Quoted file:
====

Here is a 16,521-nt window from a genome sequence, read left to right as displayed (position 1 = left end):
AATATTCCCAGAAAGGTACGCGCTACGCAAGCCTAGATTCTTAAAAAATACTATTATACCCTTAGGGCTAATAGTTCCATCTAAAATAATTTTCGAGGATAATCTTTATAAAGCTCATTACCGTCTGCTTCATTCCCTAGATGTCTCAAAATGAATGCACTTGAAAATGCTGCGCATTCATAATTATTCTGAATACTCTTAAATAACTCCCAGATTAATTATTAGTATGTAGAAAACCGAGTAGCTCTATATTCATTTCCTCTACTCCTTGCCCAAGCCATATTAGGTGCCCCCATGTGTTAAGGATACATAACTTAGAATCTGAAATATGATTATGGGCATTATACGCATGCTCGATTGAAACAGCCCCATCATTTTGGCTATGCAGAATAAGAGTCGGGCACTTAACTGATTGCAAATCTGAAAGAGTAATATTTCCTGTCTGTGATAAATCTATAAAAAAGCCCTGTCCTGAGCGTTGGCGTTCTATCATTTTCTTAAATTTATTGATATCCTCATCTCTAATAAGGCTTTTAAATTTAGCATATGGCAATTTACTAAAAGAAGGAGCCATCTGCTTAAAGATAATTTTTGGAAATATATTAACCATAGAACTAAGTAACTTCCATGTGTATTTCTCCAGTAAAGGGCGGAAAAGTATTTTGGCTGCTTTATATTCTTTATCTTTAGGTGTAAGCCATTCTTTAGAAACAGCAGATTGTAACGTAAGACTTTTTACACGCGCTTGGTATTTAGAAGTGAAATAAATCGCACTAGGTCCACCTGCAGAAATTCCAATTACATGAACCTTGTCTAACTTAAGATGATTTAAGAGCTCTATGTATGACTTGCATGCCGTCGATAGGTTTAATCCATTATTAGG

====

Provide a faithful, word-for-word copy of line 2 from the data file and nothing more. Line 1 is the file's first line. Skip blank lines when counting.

AATATTCCCAGAAAGGTACGCGCTACGCAAGCCTAGATTCTTAAAAAATACTATTATACCCTTAGGGCTAATAGTTCCATCTAAAATAATTTTCGAGGATAATCTTTATAAAGCTCATTACCGTCTGCTTCATTCCCTAGATGTCTCAAAATGAATGCACTTGAAAATGCTGCGCATTCATAATTATTCTGAATACTCTTAAATAACTCCCAGATTAATTATTAGTATGTAGAAAACCGAGTAGCTCTATATTCATTTCCTCTACTCCTTGCCCAAGCCATATTAGGTGCCCCCATGTGTTAAGGATACATAACTTAGAATCTGAAATATGATTATGGGCATTATACGCATGCTCGATTGAAACAGCCCCATCATTTTGGCTATGCAGAATAAGAGTCGGGCACTTAACTGATTGCAAATCTGAAAGAGTAATATTTCCTGTCTGTGATAAATCTATAAAAAAGCCCTGTCCTGAGCGTTGGCGTTCTATCATTTTCTTAAATTTATTGATATCCTCATCTCTAATAAGGCTTTTAAATTTAGCATATGGCAATTTACTAAAAGAAGGAGCCATCTGCTTAAAGATAATTTTTGGAAATATATTAACCATAGAACTAAGTAACTTCCATGTGTATTTCTCCAGTAAAGGGCGGAAAAGTATTTTGGCTGCTTTATATTCTTTATCTTTAGGTGTAAGCCATTCTTTAGAAACAGCAGATTGTAACGTAAGACTTTTTACACGCGCTTGGTATTTAGAAGTGAAATAAATCGCACTAGGTCCACCTGCAGAAATTCCAATTACATGAACCTTGTCTAACTTAAGATGATTTAAGAGCTCTATGTATGACTTGCATGCCGTCGATAGGTTTAATCCATTATTAGG